Eddie Money, who went from New York City police officer to one of the most reliable hitmakers of the late '70s and '80s, died today at the age of 70.

“The Money family regrets to announce that Eddie passed away peacefully early this morning," reads a statement provided to Variety by his family. "It is with heavy hearts that we say goodbye to our loving husband and father. We cannot imagine our world without him. We are grateful that he will live on forever through his music.”

Last month, Money publicly revealed that he had been diagnosed with Stage 4 esophageal cancer and that it had spread to his stomach and liver.

Born in Brooklyn as Edward Joseph Mahoney on March 21, 1949, Money came from a family of New York City policemen, and while he had planned to continue in that tradition, he left the force in 1968 after two years, moved to the Bay Area to become a musician and changed his last name. According to his website, he was befriended and managed by the guru of the local scene, Bill Graham, which led to a contract with Columbia Records.

A string of hits started with his double platinum 1978 self-titled debut, which included "Baby Hold On" and "Two Tickets to Paradise." His next two albums saw a slight commercial decline, but Money rebounded with 1982's No Control on the strength of "Think I'm in Love" and "Shakin'," which ran into some trouble because of a certain word.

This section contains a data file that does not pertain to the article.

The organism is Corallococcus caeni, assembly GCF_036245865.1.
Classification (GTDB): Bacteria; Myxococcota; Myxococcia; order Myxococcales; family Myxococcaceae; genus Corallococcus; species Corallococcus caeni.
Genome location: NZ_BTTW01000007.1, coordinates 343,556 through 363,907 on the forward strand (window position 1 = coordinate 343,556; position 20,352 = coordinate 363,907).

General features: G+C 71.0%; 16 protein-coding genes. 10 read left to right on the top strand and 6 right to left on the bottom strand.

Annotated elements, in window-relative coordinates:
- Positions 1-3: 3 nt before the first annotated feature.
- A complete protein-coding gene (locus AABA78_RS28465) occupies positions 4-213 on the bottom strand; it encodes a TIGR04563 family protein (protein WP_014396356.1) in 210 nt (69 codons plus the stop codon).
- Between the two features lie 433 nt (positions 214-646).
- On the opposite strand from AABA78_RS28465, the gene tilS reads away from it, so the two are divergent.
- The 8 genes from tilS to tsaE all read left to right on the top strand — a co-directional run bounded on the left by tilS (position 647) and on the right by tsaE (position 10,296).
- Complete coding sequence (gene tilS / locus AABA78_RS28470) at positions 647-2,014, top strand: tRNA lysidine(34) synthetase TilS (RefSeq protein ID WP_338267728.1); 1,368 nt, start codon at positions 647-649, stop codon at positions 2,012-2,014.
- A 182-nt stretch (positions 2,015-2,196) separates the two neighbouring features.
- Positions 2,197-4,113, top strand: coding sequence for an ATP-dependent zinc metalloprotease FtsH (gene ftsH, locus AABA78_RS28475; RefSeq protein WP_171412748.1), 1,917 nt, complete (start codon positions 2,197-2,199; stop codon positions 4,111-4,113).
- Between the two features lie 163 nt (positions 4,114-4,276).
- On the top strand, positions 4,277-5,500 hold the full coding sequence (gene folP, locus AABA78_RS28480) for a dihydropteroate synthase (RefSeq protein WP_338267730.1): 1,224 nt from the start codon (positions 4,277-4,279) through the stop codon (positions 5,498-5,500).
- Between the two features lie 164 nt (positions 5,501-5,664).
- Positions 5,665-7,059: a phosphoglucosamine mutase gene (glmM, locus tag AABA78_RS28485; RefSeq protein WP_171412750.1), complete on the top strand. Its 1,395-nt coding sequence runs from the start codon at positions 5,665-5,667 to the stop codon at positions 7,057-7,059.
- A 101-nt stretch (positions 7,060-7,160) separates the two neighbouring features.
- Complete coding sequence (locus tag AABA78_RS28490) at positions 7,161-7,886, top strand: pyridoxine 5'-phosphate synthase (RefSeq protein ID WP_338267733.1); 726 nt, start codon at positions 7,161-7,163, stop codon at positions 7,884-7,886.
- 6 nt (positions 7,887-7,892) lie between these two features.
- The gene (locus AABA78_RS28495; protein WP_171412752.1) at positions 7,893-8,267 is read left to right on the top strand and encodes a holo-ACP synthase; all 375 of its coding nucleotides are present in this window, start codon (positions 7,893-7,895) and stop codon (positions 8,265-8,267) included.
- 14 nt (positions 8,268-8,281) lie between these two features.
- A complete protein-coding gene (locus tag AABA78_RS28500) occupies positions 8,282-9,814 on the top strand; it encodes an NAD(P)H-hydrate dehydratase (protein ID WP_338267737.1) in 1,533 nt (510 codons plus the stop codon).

"Nobody noticed it," Money said in 2018. "And Bill Graham was so, so pissed off at me because he said that could've been a Top 5 single, and 'You and your sophomoric fucking bullshit, now I can't get it on the radio.' But when I talked to people, they go, 'I loved it when you said that! Wow!'"

The relative commercial failure of 1983's Where's the Party, followed by a three-year layoff, nearly signaled the end of Money's hits. Then he got some help from someone who needed a career boost even more than he did: Ronnie Spector hadn't had a Top 40 hit since the Ronettes' "Walking in the Rain" in 1964, but she put her trademark "Be My Baby" purr on "Take Me Home Tonight" and gave Money his biggest-ever hit, reaching No. 4 in 1986.

The success was no fluke. Two more singles from Can't Hold Back -- "I Wanna Go Back" and "Endless Nights" -- reached No. 14 and No. 21, respectively; Nothing to Lose��from 1988 resulted in two more smashes, "Walk on Water" and "The Love in Your Eyes." Money placed two more hits in the Top 40, 1990's "Peace in Our Time" and 1991's "I'll Get By."

Money is survived by his wife Laurie, whom he married in 1989, and their five children, Zachary, Jessica, Joseph, Julian and Desmond.

 

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